The purpose of this study was to gain insight into the depositional environment, basin architecture, lake dynamics and paleoclimate of the Miocene-Pliocene Verde Formation. The results of this work have broad implications with respect to paleodrainages and processes related to tectonically controlled basins in the southwestern United States. The basin is a large asymmetrical modified half graben in the hanging wall of the Verde fault within the Transition Zone of central Arizona. The Verde Formation in the northern portion of the valley is composed of undeformed strata of alternating micrite and sandy micrite. I present field observations and lithofacies descriptions from five stratigraphic sections totaling 569 meters complemented by petrography, x-ray diffraction, scanning electron microcopy, coulometry and stable isotope analysis.
The lithofacies and stable isotope compositions of the Pliocene terrestrial deposits of the upper Verde Formation suggests a hydrologically open shallow lacustrine marsh depositional system. Stable carbon and oxygen isotope compositions relative to Vienna PeeDee Belemnite (VPDB) of bulk rock samples range from -5.66‰ to 0.35‰ and -11.69‰ to -9.10‰, respectively. The trends in these values aided correlation of measured sections and are incorporated into paleoenvironmental interpretations. Carbon isotope excursions, have been proven useful in correlating three of the five measured sections in this study, which also aided in making lithostratigraphic ties. This is the first record of a discreet, correlative stratigraphic marker in the uppermost Verde Formation.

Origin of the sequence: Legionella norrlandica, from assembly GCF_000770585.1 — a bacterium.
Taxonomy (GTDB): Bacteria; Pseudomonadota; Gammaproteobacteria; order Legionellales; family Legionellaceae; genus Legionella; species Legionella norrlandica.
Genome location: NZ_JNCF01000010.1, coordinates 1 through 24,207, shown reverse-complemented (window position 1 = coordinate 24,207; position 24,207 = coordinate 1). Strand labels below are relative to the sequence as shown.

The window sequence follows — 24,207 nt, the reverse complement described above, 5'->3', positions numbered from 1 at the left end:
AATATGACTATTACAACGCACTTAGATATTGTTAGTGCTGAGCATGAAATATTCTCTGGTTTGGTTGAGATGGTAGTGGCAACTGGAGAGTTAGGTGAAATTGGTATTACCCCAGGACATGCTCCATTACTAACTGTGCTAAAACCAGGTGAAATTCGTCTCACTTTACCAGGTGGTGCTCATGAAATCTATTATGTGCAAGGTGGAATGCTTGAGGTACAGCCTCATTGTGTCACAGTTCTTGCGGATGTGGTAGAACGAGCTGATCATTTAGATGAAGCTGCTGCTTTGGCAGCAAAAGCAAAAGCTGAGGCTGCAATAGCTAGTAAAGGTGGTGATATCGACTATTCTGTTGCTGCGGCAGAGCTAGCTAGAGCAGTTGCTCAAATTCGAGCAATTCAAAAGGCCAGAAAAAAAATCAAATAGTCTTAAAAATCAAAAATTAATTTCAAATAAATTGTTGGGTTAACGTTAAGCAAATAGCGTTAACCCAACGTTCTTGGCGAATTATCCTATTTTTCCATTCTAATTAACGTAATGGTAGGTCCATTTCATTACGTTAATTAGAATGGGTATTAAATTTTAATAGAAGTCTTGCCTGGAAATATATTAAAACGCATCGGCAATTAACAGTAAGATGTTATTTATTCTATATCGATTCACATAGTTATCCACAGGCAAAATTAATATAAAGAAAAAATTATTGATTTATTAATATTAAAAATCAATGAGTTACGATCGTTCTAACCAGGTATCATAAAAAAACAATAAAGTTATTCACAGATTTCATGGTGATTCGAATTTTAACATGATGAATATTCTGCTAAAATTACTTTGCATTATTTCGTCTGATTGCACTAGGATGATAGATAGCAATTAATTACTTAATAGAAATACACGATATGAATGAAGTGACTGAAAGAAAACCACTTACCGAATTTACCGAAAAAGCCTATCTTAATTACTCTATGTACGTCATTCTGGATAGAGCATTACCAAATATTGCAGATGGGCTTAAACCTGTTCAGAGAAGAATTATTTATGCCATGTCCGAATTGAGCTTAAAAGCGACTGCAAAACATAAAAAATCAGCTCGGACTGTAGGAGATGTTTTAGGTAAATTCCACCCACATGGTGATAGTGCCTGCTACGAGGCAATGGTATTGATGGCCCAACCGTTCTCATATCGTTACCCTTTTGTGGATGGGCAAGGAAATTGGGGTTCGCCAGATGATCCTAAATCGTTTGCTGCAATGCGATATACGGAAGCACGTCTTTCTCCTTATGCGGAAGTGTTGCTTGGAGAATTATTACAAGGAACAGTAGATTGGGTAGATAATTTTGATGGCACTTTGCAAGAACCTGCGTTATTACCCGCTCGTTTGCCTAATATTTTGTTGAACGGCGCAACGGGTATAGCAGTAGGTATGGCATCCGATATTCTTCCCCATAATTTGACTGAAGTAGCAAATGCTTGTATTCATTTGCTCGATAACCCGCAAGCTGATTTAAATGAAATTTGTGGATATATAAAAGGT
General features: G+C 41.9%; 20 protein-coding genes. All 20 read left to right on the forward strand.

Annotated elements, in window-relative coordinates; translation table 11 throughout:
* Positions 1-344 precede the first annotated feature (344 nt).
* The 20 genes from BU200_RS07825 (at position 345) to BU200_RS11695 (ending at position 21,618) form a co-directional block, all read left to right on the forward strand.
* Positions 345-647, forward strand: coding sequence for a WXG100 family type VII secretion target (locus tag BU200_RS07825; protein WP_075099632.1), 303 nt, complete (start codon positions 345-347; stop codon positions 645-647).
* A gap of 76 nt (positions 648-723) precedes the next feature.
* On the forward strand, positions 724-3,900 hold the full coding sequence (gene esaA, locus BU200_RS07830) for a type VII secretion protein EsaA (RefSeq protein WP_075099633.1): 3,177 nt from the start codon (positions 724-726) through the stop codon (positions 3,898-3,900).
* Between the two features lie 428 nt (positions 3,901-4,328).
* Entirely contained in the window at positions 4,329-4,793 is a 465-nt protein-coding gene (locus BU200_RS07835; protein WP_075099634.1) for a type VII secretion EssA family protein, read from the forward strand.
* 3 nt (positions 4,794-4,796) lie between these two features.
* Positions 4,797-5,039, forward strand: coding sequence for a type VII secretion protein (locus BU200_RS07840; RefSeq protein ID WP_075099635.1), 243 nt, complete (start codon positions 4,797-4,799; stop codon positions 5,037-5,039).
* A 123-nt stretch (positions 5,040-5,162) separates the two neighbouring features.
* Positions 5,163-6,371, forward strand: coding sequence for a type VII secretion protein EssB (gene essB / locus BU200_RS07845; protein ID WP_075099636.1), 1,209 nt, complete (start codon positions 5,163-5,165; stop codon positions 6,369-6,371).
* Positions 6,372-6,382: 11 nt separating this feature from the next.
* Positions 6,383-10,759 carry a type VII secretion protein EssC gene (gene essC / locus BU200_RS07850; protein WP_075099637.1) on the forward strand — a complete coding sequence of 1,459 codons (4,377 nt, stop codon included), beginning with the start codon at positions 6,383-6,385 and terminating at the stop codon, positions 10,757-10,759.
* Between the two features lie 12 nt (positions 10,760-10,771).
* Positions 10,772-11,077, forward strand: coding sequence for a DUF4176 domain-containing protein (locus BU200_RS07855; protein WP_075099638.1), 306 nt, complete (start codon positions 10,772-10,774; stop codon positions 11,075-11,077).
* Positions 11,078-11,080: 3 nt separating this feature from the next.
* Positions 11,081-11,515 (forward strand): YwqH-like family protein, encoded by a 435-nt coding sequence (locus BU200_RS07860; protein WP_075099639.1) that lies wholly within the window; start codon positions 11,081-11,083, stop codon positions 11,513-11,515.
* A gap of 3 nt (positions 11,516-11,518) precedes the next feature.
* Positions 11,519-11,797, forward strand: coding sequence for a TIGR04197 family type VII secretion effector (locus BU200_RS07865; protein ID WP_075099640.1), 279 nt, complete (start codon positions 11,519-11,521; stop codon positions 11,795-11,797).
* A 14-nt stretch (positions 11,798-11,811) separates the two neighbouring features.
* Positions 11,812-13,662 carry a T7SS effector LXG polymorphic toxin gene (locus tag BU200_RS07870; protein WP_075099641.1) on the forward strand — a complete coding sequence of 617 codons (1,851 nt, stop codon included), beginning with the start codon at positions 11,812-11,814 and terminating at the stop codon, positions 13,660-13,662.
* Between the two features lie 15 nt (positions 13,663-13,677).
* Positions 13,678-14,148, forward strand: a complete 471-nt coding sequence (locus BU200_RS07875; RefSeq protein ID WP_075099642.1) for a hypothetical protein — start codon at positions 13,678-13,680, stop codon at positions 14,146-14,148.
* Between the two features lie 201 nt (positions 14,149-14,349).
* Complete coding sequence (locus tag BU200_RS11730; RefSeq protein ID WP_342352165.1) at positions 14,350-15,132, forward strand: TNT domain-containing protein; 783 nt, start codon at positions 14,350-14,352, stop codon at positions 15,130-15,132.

The lithofacies described in this study are associated with particular depozones which include pedogenic, palustrine, littoral, sublittoral, and spring deposits. The depositional environment is interpreted to have alternated between an overfilled and balanced-fill lake basin setting that included marshes and soil development along its margins with associated springs based on isotopic analysis and field observations. The laterally continuous horizontal strata and narrow range of δ18O values suggests that accommodation was created by frequent small tectonic movements over time rather than fewer larger events. The climate is inferred to have been semi-arid due to the presence of pedogenically modified lacustrine carbonate deposits.
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|Advisor:||Sample, James C.|
|Commitee:||Middleton, Larry T., Saylor, Joel E., Smith, Michael E.|
|School:||Northern Arizona University|
|Department:||School of Earth Sciences and Environmental Sustainability:|
|School Location:||United States -- Arizona|
|Source:||MAI 54/06M(E), Masters Abstracts International|
|Subjects:||Geology, Sedimentary Geology, Geochemistry|
|Keywords:||Chemostratigraphy, Lacustrine, Paleohydrology, Sedimentology, Stable isotopes, Stratigraphy|
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